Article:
Oregon Governor Kate Brown issued an executive order immediately banning the sale of flavored vaping products—including both tobacco and cannabis vape pens—on Friday morning.

Brown's move comes on the heels of reports that a mysterious vaping-related lung illness had affected more than 1,000 people around the country and left 18 people dead—including two Oregonians. At least one of the Oregon deaths is thought to be linked to THC-infused vape products bought at legal cannabis dispensaries. The ban will last for 180 days, giving the state time to develop ways to test vape products for potential hazards, create warning labels, and a kick off a statewide education campaign about the dangers of vaping.

“My first priority is to safeguard the health of all Oregonians,” Brown said in a press release. "By keeping potentially unsafe products off of store shelves and out of the hands of Oregon's children and youth, we prevent exposing more people to potentially dangerous chemical compounds, and help lessen the chance of further tragedy for any other Oregon family."

Brown's executive order references both the recent vaping deaths, and the general trend of increased teen tobacco vape use, as reasons for the ban:

"Despite Oregon laws that ban the use of inhalant delivery systems to youth under 21 years of age, flavored nicotine vaping products and advertisements for those products have contributed to a significant increase in youth vaping—for example, among 11th graders in Oregon, use of e-cigarette products increased from 13 percent to 23 percent from 2017 to 2019."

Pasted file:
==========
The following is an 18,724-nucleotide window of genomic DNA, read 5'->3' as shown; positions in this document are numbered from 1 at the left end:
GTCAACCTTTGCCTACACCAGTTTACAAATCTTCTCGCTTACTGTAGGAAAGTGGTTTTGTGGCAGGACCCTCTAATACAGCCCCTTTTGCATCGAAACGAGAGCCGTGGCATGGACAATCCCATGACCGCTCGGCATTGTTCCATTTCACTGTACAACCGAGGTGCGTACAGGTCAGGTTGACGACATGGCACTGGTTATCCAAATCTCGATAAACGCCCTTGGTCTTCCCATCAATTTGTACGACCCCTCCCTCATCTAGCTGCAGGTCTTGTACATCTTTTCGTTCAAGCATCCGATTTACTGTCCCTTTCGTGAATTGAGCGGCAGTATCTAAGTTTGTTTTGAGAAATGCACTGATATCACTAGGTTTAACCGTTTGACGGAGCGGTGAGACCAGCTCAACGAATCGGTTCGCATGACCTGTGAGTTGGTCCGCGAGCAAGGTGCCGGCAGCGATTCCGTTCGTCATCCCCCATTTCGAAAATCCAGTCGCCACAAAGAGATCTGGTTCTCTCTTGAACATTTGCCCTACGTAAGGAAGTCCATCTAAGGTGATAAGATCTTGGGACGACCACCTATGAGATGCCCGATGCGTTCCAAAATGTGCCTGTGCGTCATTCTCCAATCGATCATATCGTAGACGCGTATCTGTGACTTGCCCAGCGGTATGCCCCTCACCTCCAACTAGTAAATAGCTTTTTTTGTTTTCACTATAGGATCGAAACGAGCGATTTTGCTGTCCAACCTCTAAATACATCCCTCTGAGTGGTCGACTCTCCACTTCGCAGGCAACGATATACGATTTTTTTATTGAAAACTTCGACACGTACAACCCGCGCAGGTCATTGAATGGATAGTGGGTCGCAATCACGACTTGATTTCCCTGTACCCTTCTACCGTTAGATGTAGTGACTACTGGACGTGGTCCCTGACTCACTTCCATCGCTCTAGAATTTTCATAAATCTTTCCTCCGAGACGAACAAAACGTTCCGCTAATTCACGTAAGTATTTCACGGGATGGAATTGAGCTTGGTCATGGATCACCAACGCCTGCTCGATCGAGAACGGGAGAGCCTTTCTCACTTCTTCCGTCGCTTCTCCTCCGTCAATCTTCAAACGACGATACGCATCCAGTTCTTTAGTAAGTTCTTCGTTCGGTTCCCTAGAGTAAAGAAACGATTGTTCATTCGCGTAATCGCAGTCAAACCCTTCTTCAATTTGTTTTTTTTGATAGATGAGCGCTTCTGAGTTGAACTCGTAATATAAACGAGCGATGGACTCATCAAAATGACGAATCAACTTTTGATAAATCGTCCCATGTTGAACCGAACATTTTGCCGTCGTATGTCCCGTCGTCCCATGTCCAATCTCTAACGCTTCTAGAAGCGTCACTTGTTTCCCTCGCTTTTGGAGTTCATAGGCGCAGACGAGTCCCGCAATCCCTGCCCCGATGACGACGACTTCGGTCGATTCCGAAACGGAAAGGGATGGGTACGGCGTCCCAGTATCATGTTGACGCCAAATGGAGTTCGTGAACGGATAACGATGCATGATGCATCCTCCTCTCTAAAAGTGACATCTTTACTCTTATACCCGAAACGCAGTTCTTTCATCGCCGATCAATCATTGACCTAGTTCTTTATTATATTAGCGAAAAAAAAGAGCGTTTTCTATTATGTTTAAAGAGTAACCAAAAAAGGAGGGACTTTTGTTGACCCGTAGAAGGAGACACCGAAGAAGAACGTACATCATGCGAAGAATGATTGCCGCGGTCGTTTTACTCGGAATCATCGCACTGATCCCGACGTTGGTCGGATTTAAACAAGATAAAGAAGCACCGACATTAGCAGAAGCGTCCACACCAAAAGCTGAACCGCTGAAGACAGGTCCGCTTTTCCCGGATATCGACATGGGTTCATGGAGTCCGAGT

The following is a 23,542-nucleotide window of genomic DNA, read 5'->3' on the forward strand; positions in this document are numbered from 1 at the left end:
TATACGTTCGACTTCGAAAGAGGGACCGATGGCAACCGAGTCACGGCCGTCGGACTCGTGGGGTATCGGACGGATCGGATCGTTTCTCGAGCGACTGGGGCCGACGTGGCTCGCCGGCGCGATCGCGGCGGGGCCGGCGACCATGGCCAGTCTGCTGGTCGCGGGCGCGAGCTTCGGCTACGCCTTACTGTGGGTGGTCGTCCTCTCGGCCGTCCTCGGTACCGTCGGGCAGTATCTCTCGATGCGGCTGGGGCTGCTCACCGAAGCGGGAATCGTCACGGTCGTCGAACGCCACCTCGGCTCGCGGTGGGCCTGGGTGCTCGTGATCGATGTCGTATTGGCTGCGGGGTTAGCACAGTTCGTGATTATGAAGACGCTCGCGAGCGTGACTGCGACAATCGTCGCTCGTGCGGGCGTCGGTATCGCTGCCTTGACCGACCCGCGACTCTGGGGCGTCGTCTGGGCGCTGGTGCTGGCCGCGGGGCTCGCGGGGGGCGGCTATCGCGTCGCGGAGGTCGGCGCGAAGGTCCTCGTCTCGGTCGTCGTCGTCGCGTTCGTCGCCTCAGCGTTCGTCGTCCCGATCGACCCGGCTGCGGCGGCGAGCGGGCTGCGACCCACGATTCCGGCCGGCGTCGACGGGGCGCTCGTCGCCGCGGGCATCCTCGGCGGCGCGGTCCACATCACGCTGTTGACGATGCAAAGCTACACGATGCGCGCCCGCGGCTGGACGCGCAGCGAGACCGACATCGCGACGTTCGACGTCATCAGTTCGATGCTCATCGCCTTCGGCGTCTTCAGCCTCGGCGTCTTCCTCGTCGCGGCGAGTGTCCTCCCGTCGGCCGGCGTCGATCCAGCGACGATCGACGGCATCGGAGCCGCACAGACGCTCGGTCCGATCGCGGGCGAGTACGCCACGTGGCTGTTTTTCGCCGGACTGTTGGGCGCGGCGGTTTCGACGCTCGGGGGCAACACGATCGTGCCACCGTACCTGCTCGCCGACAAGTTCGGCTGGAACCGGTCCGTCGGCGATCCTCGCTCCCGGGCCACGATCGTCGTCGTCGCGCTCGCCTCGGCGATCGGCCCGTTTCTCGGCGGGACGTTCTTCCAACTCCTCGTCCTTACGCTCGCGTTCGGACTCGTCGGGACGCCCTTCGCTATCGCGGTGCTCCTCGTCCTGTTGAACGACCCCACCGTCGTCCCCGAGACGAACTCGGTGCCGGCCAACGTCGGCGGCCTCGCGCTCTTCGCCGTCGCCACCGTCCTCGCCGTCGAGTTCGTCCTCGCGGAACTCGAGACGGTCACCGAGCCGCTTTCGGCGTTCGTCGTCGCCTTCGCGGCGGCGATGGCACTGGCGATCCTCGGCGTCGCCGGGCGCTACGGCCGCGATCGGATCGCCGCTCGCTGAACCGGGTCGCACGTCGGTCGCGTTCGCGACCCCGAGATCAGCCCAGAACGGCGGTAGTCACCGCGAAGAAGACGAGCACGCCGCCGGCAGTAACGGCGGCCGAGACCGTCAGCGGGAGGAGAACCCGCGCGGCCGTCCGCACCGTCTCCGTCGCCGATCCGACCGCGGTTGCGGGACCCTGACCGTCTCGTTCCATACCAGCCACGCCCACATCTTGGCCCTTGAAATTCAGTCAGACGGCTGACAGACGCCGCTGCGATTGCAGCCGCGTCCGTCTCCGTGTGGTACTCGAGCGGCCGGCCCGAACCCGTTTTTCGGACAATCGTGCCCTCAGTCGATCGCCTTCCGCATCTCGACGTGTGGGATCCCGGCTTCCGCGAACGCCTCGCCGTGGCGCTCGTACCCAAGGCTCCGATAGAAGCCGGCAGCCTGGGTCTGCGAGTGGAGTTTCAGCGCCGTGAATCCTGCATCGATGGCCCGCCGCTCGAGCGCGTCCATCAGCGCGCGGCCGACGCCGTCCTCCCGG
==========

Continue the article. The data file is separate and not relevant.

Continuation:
According to the Centers for Disease Control and Prevention (CDC), the exact cause of the vape-related illness is still unknown. But the CDC is warning both adults and children to abstain from using any vaping products for the time being.

Oregon joins a growing list of municipalities across the country who've instated emergency bans on flavored vaping products, including Los Angeles County, Massachusetts, Washington state, Michigan, New York, and Rhode Island. Massachusetts has already seen two lawsuits from vape companies challenging the ban.

Oregon cannabis businesses will likely take a hit in profits from the ban, but at least one of them supports Brown's decision. Vape brand Select Oil, which is owned by local cannabis giant Cura, sent out a statement to reporters thanking Brown for "taking swift and thoughtful action for the health and safety of all Oregonians."